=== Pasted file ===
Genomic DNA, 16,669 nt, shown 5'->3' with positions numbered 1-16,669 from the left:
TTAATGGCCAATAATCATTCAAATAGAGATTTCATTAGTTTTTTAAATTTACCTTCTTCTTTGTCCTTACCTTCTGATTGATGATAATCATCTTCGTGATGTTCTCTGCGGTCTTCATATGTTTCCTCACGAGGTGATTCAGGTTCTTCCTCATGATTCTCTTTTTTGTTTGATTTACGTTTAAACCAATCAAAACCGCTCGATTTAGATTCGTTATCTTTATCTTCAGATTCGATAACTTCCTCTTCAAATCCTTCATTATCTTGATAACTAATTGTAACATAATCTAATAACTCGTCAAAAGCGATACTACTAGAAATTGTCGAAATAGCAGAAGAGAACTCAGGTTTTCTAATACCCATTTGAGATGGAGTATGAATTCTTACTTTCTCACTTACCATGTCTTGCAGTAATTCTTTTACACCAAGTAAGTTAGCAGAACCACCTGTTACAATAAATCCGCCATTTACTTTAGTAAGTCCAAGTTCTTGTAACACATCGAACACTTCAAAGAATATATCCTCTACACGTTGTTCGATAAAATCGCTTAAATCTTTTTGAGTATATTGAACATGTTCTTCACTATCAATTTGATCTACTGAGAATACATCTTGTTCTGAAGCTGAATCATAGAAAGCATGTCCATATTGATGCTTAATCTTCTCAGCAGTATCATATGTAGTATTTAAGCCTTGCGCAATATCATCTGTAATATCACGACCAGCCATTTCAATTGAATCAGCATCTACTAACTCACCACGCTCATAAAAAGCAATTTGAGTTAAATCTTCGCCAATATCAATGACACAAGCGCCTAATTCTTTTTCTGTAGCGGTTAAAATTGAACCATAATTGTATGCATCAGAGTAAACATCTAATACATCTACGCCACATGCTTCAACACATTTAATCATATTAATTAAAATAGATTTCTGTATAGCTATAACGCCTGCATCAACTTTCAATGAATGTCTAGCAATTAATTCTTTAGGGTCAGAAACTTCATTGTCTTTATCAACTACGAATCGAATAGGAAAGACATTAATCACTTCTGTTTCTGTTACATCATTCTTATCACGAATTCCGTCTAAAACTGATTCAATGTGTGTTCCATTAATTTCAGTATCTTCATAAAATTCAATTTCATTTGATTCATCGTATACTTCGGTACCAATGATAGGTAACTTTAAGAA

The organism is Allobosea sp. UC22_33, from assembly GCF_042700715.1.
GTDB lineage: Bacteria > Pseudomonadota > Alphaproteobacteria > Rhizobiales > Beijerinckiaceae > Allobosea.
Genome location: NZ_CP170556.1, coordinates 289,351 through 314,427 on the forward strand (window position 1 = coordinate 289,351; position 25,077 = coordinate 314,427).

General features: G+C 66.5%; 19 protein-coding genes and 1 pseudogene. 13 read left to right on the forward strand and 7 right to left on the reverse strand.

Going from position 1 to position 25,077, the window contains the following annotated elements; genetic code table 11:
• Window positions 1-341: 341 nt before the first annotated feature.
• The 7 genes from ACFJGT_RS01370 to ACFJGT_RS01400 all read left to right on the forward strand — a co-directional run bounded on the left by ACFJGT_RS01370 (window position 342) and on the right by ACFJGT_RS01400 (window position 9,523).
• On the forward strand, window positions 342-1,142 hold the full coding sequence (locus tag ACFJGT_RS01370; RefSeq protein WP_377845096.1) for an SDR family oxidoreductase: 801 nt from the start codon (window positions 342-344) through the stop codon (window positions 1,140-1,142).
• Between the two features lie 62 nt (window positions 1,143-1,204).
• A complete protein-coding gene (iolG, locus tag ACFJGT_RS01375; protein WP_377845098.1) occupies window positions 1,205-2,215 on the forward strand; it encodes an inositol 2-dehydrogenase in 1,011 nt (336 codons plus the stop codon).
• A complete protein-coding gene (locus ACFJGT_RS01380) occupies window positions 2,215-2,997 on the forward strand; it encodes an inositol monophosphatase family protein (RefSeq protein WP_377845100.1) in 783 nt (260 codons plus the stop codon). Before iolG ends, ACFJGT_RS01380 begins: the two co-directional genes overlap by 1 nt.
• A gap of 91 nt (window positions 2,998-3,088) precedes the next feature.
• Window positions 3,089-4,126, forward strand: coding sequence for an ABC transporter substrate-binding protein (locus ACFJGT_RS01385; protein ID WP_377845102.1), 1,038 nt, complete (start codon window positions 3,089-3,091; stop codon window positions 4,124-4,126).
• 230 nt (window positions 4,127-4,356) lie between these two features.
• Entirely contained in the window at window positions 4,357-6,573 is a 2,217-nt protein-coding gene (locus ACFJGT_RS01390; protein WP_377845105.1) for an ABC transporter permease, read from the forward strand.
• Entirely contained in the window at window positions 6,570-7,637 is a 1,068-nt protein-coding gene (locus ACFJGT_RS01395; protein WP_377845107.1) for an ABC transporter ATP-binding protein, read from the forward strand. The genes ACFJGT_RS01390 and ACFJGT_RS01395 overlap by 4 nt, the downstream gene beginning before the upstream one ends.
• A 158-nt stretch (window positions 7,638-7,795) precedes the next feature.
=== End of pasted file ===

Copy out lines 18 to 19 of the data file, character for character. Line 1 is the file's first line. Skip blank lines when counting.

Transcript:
• Entirely contained in the window at window positions 6,570-7,637 is a 1,068-nt protein-coding gene (locus ACFJGT_RS01395; protein WP_377845107.1) for an ABC transporter ATP-binding protein, read from the forward strand. The genes ACFJGT_RS01390 and ACFJGT_RS01395 overlap by 4 nt, the downstream gene beginning before the upstream one ends.
• A 158-nt stretch (window positions 7,638-7,795) precedes the next feature.